An American Elegy

The days of labor have passed. Labor Day for all of those in the working and lower middle class who toil in blue collar and white collar jobs and make so little in wages that they qualify for food stamps and public aid.
09/06/2016 12:18 pm ET Updated Sep 07, 2017

Labor Day 2016 is past. And, the days of labor have passed as well.

That's not just for organized labor. It's for all of those in the working and lower middle class who toil in blue collar and white collar jobs and make so little in wages that they qualify for food stamps and public aid.

It didn't used to be that way. Looking back, the period after WWII from the early '50's to just before the mid-70's could be called the Camelot days for American laborers. Fairly compensated and gainfully employed full-time workers managed to own a home, with a car in the garage, and possibly another in the drive alongside the motorboat to take to a small cottage on the lake in the summer.

Those days are gone. As the song at the end of that classic 1960's musical of the same name goes, "Don't let it be forgot, that once there was a spot, for one brief shining moment, that was known as Camelot." It is the 21st century and the moment has not been shining for the average American worker for some time and is not getting any brighter at present.

Given the spate of new books, it would appear that those most challenged now are either white or in the white working and nonworking class. Consider the current best sellers Hillbilly Elegy by J.D. Vance, White Trash by Nancy Isenberg, and the recently published The End of White Christian America by Robert P. Jones which begins with an obituary and ends with a eulogy for those Americans. These books build on a body of evidence put forward by Charles Murray in his 2012 book, Coming Apart: The State of White America, 1960-2010.

It's not just a problem for whites today, however. Economic anxiety, diminishing circumstances, income and opportunity inequality, declining aspirations and growing concerns about the future know no ethnic, racial or geographic boundaries.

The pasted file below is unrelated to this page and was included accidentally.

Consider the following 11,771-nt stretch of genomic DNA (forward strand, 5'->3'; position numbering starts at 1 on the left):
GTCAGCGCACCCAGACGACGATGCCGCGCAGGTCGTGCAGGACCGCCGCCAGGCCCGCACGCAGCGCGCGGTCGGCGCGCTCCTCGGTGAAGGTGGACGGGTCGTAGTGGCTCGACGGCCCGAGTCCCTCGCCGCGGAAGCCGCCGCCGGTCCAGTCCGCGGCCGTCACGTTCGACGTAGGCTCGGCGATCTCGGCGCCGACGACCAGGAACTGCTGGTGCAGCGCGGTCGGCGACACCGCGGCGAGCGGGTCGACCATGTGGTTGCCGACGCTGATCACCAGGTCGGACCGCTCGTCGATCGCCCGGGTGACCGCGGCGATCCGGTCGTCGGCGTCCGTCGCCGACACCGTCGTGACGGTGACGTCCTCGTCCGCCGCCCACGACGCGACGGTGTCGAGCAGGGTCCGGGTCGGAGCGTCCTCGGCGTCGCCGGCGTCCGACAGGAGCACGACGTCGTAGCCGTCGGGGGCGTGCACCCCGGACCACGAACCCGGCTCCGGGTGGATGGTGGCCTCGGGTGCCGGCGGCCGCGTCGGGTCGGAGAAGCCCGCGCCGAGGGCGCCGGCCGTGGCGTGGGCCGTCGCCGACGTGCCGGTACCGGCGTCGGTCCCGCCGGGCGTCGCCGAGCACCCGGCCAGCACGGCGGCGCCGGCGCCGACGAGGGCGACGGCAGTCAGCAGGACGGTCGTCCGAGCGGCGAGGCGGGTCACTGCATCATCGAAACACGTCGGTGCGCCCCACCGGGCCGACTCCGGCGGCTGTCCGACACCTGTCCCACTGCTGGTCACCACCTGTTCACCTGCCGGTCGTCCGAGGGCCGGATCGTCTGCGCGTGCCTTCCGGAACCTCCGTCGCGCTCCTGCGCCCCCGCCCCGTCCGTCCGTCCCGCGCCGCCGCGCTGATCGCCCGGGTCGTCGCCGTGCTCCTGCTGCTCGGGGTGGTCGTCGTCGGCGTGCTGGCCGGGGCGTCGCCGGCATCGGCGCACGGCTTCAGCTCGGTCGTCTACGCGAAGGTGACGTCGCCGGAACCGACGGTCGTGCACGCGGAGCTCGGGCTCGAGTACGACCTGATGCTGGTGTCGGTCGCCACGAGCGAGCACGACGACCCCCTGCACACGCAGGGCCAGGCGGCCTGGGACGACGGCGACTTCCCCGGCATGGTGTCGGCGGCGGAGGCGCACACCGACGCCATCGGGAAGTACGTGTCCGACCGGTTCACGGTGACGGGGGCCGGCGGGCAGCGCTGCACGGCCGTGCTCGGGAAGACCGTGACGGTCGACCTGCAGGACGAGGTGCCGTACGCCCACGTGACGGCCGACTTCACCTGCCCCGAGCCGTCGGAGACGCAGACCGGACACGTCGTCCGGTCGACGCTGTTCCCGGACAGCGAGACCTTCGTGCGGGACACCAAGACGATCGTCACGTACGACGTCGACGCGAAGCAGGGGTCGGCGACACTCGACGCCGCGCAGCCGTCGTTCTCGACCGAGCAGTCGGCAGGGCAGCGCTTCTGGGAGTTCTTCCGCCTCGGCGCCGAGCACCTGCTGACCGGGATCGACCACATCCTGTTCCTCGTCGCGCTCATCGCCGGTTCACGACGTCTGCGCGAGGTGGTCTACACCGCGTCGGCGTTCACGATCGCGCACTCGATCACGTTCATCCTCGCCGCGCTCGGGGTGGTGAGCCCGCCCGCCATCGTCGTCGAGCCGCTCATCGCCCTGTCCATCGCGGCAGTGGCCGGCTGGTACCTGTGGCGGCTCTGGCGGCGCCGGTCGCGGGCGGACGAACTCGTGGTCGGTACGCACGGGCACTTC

Robert Putnam does an excellent job of documenting this across the board impact in his 2015 book, Our Kids: The American Dream in Crisis. Putnam points out that:

  • From 1967 to 2011, within each major racial/ethnic group (i.e., white, black and Latino) income inequality rose at the same substantial rate.
  • Between 1989 and 2013, the net worth of college-educated households with children, rose by 47 percent while the net worth of high school educated households fell by 17 percent.
  • From 2009 to 2012, the real income of the top 1 percent of American families went up by 31 percent compared to .5 percent for the bottom 99 percent.

These conditions are not lost on the public in general. The 2015 American Values Survey done by the Public Religion Research Institute revealed that an astounding 72 percent of respondents feel the country is still in a recession; 79 percent feel that the economic system unfairly favors the wealthy; and, 84 percent of Americans feel that business corporations do not share enough of their success with employees.

There is definitely a shared economic angst. And, unfortunately, there are indicators that the situation for workers could get worse - possibly much worse - rather than better.

Economist Robert J. Gordon in his book, The Rise and Fall of American Growth, projects that the "life altering" and "break through" innovations and advances made in the United States in the period from 1870 to 1970 can not and will not be replicated going forward. He attributes this to a number of factors including the obsession with technology-oriented innovation; rising inequality, stagnating education, and globalization. Gordon opines that unless there is a radical shift in the nature of innovation the economic conditions for future generations of Americans will not match those of the past.